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  13. Thank you - I had no idea there was still a conventional manual lock on the Thames below Oxford. The EA are a pain with the elfin safety - I used to do contracts for both BW and EA, the BW approach was minimal fencing so anyoen who fell in could easily be fished out, the EA was to construct Colditz style fencing then struggle when something went wrong inside the cage. I'm not against risk assessment etc, I'm just against misguided use of it. Are you sure? I seem to recall WW covering it's construction and opening - I was born in 1966 and WW started up in 1972
  14. A useful warning - many of us rely on the idea that whoever did it "knew what they were doing" [because we probably don't] and that a BSS catches everything - it doesn't.
  15. At the time the NRA (I think it was them) said that they would lengthen it if demand justified it - I had visions of a queue of GU Town Class gathered below to make a point... Or put another way - proving demand for more boats is easy, proving demand for bigger ones is difficult! C'est ferme - so it doesn't get used at all now There was some protest (and a parallel with the short lock on the fens) in that the parallel locks can only take 30m barges and thus 38m "Freycinet" can no longer reach Toulouse - the lift was part of the lock lengthening program Okay, I'll bite - what is "Sunbury Beam Lock", do boats go through sideways? beam on as it were?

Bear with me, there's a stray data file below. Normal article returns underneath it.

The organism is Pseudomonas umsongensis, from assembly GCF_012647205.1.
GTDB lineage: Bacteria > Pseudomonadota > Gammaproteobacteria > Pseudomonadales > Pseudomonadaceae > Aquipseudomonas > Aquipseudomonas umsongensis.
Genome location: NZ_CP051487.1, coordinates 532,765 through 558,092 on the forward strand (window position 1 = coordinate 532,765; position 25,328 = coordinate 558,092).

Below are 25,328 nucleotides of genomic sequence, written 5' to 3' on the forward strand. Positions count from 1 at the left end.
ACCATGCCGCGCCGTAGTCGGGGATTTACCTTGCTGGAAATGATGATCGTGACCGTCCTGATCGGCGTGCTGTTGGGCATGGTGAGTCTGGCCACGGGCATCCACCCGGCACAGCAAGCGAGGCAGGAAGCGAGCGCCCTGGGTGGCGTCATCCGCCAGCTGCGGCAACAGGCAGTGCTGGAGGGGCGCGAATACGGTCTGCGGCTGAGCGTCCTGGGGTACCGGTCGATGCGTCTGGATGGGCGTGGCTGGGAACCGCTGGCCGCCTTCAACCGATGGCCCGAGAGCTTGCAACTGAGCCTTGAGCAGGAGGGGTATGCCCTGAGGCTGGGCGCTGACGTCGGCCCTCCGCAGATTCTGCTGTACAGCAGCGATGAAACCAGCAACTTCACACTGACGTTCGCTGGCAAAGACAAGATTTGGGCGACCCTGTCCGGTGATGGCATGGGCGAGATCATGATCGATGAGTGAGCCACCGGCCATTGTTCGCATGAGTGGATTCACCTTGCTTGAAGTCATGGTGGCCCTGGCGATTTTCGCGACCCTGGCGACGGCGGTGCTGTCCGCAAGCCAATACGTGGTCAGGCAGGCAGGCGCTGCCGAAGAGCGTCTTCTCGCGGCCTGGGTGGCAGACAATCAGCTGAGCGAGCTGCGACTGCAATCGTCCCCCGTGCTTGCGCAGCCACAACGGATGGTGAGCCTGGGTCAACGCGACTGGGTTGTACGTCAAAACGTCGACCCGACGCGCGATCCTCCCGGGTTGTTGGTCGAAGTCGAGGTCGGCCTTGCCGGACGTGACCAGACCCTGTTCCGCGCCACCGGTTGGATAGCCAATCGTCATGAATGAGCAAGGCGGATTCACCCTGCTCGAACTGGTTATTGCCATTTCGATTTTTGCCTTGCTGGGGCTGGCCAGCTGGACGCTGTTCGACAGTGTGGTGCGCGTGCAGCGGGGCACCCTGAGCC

16. It may not surprise you, it is rather more complicated than that. Clay is not perfectly waterproof, a canal loses 5-10mm a day of it's water level in summer through the clay lining. The rate of seepage is affected by how wet the soil is behind the puddle, if the soil is saturated, no seepage, if it's dry, more seepage. A tree just behind the clay dries the soil out. Trees absorb a lot of water, I looked at an aqueduct on the long abandoned Bude canal some years ago - a tree had been cut down some years earlier to prevent further root damage to the structure, but instead the soil around the root ball had got wet without the tree to absorb the moisture, and the masonry was bulging as a result